(316,000), Lafayette (219,000) and Elkhart (205,000).
The 23,000 numeric increase by Indianapolis dominated all other Indiana metros in 2017. On a numeric
basis, Indianapolis was the nation’s 27 th fastest growing metro in 2017. The 136,000 increase ranked
Indianapolis as the nation’s 29 th fastest growing metro over the 2010 - 2017 period.
On a percent growth basis, Lafayette (8.5%), Indianapolis (7.2%), Columbus (6.8%) and Bloomington
(4.8%) were the fastest growing large metros over the 2010 - 2017 period. Of the ten fastest growing
metros, only five were among the largest.
The forward looking Area Development report on the 2018 Leading Metro Locations highlighted the
growth in California, the lifestyle driven Pacific Northwest and the Mountain States. While not yet
confirmed by the backward looking Census Bureau data, they also noted growth outliers in the non-
monolithic Midwest, like Elkhart-Goshen and Columbus.
Known for architecture, art, beautification, regional low unemployment and a high average wage rate,
Columbus is another metro with potential. Area Development also mentioned their revitalization, tax
incentives, law enforcement and perhaps most important, the ability to attract an educated workforce.
Based on the 7.2% percent growth, Indianapolis was 22 nd among the nation’s fastest growing metros
over 2,000,000 during the 2010-2017 period and 29 th among those over 1,000,000. Leading the pack
and adding 388,000 residents, the comparatively sized Austin grew at a 22.5% rate over the 2010-2017
While half the state’s metro communities grew population in 2017 and over the 2010-2017 period, only
seven benefited from net domestic in-migration in 2017 while three benefited over the 2011-2017
period. Unlike the state level data, the metro and county data from the Census Bureau does not
breakout interstate and intrastate migration.
Gaining 7,800 in 2017 and 30,400 over the 2011-2017 period, the Indianapolis metro was by far the
primary beneficiary of net domestic in-migration. Indianapolis was also the state’s only “large” metro
benefiting from net domestic migration over the 2011-2017 period.
While the eleven county Indianapolis-Carmel-Anderson metro accounted for only 30% of the state’s
population, the Indianapolis metro was responsible for 70% of the state’s population growth in 2017
and 77% over the 2010-2017 period.
INDIANA COUNTIES: Hamilton County Strutting Like a Showgirl
More than half, i.e., 55 of 92, of the state’s counties gained population in 2017 while only 33 gained over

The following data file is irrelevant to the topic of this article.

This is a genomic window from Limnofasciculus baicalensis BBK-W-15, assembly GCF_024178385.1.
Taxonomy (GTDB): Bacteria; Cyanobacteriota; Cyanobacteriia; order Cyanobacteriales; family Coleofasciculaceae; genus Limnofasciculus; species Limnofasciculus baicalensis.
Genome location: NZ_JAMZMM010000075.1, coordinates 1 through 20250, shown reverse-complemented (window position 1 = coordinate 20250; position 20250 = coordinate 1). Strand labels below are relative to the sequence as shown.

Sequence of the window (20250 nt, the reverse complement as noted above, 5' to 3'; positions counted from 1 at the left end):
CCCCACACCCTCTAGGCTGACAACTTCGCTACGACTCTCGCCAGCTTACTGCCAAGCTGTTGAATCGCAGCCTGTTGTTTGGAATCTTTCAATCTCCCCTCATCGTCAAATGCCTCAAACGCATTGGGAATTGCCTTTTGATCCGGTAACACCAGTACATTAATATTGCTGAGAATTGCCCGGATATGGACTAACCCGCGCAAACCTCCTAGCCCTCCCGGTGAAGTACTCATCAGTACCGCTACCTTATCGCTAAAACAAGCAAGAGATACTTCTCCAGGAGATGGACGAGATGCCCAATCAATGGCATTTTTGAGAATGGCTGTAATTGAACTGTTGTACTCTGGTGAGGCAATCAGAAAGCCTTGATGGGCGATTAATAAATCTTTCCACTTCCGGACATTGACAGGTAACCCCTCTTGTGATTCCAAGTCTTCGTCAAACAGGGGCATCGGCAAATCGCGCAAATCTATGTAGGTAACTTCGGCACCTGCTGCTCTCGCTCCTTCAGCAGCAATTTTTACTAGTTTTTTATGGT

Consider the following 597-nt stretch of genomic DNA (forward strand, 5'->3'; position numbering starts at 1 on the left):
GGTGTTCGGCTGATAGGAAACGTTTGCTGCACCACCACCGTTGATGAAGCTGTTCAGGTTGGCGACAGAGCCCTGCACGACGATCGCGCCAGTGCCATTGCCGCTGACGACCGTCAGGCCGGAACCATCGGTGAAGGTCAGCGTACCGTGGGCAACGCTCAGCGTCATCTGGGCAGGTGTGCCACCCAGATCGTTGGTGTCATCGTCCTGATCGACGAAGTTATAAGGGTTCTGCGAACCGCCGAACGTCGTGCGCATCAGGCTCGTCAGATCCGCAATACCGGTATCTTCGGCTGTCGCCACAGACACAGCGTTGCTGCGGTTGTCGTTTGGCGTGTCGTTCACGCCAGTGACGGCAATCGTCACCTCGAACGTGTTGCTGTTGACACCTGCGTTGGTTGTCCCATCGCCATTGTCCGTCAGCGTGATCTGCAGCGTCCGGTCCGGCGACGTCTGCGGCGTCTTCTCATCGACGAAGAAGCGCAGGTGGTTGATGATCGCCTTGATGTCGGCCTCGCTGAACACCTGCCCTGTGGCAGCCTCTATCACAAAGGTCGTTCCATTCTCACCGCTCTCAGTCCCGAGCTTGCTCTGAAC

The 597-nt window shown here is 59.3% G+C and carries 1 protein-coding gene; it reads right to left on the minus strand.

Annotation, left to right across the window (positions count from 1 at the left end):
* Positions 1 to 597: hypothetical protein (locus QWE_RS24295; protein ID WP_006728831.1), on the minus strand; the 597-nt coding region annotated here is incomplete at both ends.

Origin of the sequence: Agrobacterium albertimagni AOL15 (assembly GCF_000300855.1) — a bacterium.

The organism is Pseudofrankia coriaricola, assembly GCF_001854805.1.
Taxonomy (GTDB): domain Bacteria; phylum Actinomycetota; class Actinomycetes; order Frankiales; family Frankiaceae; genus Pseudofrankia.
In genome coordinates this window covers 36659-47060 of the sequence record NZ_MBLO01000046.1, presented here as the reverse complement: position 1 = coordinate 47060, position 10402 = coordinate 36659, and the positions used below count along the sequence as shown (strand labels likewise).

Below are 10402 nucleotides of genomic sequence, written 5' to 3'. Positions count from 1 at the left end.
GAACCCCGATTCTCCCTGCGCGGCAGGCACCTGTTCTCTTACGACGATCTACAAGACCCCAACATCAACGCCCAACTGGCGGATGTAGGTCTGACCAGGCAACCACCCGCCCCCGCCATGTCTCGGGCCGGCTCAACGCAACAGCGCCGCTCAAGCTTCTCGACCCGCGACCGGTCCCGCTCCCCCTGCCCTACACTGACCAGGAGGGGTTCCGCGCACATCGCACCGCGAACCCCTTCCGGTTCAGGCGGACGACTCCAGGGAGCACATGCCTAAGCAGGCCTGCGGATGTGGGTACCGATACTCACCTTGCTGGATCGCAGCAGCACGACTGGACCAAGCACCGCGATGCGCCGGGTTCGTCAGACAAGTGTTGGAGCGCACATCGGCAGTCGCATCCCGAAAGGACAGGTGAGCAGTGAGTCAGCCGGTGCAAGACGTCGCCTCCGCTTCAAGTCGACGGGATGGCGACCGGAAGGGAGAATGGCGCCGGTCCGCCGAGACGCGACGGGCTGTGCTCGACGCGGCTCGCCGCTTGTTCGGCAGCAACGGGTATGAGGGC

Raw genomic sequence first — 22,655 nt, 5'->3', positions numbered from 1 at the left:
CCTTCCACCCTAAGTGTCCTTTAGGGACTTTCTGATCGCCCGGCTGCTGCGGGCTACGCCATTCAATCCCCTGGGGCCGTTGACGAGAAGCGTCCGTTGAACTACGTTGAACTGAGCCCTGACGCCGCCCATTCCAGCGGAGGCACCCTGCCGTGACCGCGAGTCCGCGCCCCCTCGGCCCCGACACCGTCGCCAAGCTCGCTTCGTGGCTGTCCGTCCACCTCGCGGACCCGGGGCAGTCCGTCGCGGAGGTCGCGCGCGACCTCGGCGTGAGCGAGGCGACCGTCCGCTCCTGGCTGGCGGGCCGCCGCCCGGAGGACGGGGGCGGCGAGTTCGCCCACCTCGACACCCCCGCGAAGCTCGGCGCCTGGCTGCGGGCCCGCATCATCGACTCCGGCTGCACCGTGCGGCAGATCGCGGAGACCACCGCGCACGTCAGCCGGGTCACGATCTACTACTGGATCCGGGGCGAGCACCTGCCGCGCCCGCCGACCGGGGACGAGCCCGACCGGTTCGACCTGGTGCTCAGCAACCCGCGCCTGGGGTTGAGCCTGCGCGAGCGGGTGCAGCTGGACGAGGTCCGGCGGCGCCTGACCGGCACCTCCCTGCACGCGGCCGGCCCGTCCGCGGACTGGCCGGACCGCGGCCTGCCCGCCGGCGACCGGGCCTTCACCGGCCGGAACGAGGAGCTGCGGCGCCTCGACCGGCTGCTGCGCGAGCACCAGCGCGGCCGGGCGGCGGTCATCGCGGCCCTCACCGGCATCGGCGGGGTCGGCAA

the 2010 - 2017 period. The 55 county gain in population during 2017 was up from 45 in 2016 and 36 in
While 38 of Indiana’s 92 counties benefited from net domestic in-migration during 2017, only 10
benefited from meaningful net domestic in-migration during the 2011-2017 period. The 38 county gain
in net domestic in-migration in 2017 was up from 22 in 2016 and 19 in 2015.
Indiana has 17 counties with population over 100,000 and 6 over 200,000. With population of 944,034
and 485,640, Marion and Lake are the largest. Other large counties include Allen (372,877), Hamilton
(323,747), St. Joseph (270,434) and Elkhart (204,146).
In both 2017 and the 2010-2017 period, the Indianapolis doughnut counties of Hamilton (17.1%), Boone
(15.8%), Hendricks (12.2%), Johnson (9.7%) and Hancock (6.8%) were among the fastest growing. The
doughnut counties also dominated the net domestic in-migration gains for both periods.
Other fast growing counties outside the Indianapolis metro area over the 2010-2017 period included
Tippecanoe (10.1%), Bartholomew (6.8%) Monroe (6.1%) and Clark (5.8%).
With 324,000 residents, Hamilton County is the state’s 4 th largest county. Hamilton is also the fastest
growing county in the Indianapolis metro community and the state. Hamilton’s 17.1% growth from
2010 - 2017 was fueled by the swelling populations in the upscale suburban cities of Fishers and Carmel.
If we look at the nation’s 225 largest counties with a population over 300,000, Hamilton’s 17.1% growth
rate over the 2010 - 2017 period ranked the county 16 th . If we look at the 15 counties besting Hamilton,
six were in Texas and four were in Florida. Virginia, S. Carolina, Tennessee, Colorado and N. Carolina
each had one in the top fifteen. As noted, the migration patterns in Texas and Florida are changing.
Marion is the largest county in the state and the Indianapolis metro area. While Marion County gained
6,048 residents in 2017, it also experienced net domestic out-migration of -3,527 in 2017 and -21,243
over the 2011-2017 period. Followed by Lake County, Marion’s net domestic out-migration was larger
than any other Indiana county for both periods.
CITIES: Westfield, Fishers & Carmel Leapfrogging Ahead